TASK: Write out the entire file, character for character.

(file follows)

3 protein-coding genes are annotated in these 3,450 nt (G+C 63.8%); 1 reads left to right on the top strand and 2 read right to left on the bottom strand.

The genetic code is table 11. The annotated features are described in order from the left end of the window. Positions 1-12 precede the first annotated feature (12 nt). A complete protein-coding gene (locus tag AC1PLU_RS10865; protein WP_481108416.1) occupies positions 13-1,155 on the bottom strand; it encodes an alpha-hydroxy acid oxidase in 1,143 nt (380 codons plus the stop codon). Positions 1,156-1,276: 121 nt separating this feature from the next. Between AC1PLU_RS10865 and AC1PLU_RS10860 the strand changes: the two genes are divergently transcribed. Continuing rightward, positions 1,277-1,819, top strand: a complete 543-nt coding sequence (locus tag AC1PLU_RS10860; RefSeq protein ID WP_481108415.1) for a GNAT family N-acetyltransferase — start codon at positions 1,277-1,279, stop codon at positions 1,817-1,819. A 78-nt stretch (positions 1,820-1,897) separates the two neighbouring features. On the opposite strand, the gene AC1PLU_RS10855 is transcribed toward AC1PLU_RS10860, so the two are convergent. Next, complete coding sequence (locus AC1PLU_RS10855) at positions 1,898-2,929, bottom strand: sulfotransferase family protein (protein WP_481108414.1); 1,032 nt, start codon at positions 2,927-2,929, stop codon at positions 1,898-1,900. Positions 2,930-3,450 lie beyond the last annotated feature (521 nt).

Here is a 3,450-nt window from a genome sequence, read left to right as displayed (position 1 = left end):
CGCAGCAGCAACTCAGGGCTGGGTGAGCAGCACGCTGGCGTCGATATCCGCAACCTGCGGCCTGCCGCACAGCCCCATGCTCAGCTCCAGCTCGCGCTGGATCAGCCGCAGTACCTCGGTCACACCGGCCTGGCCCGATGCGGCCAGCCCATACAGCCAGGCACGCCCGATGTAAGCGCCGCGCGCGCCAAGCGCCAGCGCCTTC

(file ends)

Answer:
3 protein-coding genes are annotated in these 3,450 nt (G+C 63.8%); 1 reads left to right on the top strand and 2 read right to left on the bottom strand.

The genetic code is table 11. The annotated features are described in order from the left end of the window. Positions 1-12 precede the first annotated feature (12 nt). A complete protein-coding gene (locus tag AC1PLU_RS10865; protein WP_481108416.1) occupies positions 13-1,155 on the bottom strand; it encodes an alpha-hydroxy acid oxidase in 1,143 nt (380 codons plus the stop codon). Positions 1,156-1,276: 121 nt separating this feature from the next. Between AC1PLU_RS10865 and AC1PLU_RS10860 the strand changes: the two genes are divergently transcribed. Continuing rightward, positions 1,277-1,819, top strand: a complete 543-nt coding sequence (locus tag AC1PLU_RS10860; RefSeq protein ID WP_481108415.1) for a GNAT family N-acetyltransferase — start codon at positions 1,277-1,279, stop codon at positions 1,817-1,819. A 78-nt stretch (positions 1,820-1,897) separates the two neighbouring features. On the opposite strand, the gene AC1PLU_RS10855 is transcribed toward AC1PLU_RS10860, so the two are convergent. Next, complete coding sequence (locus AC1PLU_RS10855) at positions 1,898-2,929, bottom strand: sulfotransferase family protein (protein WP_481108414.1); 1,032 nt, start codon at positions 2,927-2,929, stop codon at positions 1,898-1,900. Positions 2,930-3,450 lie beyond the last annotated feature (521 nt).

Here is a 3,450-nt window from a genome sequence, read left to right as displayed (position 1 = left end):
CGCAGCAGCAACTCAGGGCTGGGTGAGCAGCACGCTGGCGTCGATATCCGCAACCTGCGGCCTGCCGCACAGCCCCATGCTCAGCTCCAGCTCGCGCTGGATCAGCCGCAGTACCTCGGTCACACCGGCCTGGCCCGATGCGGCCAGCCCATACAGCCAGGCACGCCCGATGTAAGCGCCGCGCGCGCCAAGCGCCAGCGCCTTC